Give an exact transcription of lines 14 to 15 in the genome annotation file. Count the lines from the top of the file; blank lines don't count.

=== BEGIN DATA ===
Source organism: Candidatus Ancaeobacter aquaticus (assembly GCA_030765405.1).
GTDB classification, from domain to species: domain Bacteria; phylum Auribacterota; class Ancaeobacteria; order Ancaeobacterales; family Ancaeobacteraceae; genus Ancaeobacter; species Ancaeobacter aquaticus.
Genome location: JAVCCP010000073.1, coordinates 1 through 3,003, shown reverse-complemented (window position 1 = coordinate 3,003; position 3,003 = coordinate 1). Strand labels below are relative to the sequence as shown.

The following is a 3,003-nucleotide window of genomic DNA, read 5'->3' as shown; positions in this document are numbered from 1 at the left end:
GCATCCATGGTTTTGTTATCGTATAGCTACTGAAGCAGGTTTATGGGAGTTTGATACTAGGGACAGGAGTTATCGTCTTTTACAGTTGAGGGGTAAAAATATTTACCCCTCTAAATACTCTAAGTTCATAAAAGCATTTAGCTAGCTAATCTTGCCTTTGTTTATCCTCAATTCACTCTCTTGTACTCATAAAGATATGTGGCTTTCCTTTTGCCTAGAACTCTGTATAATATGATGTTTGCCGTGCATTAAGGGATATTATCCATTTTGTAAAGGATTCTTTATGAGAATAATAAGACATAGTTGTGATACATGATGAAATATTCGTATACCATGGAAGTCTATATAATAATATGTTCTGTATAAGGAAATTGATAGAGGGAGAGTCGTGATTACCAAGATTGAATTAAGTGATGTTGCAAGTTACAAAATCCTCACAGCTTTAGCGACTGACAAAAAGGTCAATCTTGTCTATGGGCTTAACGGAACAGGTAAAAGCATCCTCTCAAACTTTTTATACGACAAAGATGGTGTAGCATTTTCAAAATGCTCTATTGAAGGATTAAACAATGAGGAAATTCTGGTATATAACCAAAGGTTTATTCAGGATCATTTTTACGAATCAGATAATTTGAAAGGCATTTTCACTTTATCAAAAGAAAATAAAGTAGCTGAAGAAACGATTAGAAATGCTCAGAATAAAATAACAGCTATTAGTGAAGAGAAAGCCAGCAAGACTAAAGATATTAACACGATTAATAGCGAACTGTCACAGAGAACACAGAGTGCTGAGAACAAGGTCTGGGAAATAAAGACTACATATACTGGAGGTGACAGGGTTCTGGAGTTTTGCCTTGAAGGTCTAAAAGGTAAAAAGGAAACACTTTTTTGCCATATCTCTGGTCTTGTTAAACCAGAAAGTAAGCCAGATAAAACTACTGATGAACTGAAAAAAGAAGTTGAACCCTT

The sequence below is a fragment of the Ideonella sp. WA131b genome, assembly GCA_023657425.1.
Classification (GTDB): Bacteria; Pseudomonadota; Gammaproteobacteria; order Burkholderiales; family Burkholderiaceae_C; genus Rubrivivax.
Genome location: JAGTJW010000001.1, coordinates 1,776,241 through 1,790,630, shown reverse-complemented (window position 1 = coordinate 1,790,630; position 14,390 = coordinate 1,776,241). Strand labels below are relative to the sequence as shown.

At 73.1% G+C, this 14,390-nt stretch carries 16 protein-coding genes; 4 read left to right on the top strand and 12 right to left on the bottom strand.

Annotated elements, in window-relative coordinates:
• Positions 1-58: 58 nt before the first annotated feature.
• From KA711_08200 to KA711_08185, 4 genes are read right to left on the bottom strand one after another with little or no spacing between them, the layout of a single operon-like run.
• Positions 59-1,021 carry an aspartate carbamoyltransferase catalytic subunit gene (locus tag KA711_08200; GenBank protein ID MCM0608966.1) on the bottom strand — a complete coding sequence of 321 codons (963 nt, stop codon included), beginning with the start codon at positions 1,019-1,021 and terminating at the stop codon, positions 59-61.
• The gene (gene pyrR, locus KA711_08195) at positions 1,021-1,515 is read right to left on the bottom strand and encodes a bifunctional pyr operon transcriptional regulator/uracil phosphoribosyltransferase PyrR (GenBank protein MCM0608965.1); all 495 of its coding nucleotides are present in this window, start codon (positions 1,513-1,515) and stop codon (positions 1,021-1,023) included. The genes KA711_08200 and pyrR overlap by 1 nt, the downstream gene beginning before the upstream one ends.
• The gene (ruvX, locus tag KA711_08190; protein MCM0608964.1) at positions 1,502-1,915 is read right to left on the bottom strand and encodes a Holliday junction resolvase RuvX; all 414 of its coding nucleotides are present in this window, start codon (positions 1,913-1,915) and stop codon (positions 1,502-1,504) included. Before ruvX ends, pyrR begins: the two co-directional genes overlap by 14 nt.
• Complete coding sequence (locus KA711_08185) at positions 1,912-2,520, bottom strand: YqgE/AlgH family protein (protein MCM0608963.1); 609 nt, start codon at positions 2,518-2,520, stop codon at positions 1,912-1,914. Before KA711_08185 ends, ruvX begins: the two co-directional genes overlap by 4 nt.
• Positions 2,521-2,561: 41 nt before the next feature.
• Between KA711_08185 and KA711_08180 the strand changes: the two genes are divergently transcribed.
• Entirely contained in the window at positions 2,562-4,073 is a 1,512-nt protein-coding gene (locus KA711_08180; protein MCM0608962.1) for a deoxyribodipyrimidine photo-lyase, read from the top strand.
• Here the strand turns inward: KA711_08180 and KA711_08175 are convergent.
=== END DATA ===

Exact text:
• The gene (gene pyrR, locus KA711_08195) at positions 1,021-1,515 is read right to left on the bottom strand and encodes a bifunctional pyr operon transcriptional regulator/uracil phosphoribosyltransferase PyrR (GenBank protein MCM0608965.1); all 495 of its coding nucleotides are present in this window, start codon (positions 1,513-1,515) and stop codon (positions 1,021-1,023) included. The genes KA711_08200 and pyrR overlap by 1 nt, the downstream gene beginning before the upstream one ends.
• The gene (ruvX, locus tag KA711_08190; protein MCM0608964.1) at positions 1,502-1,915 is read right to left on the bottom strand and encodes a Holliday junction resolvase RuvX; all 414 of its coding nucleotides are present in this window, start codon (positions 1,913-1,915) and stop codon (positions 1,502-1,504) included. Before ruvX ends, pyrR begins: the two co-directional genes overlap by 14 nt.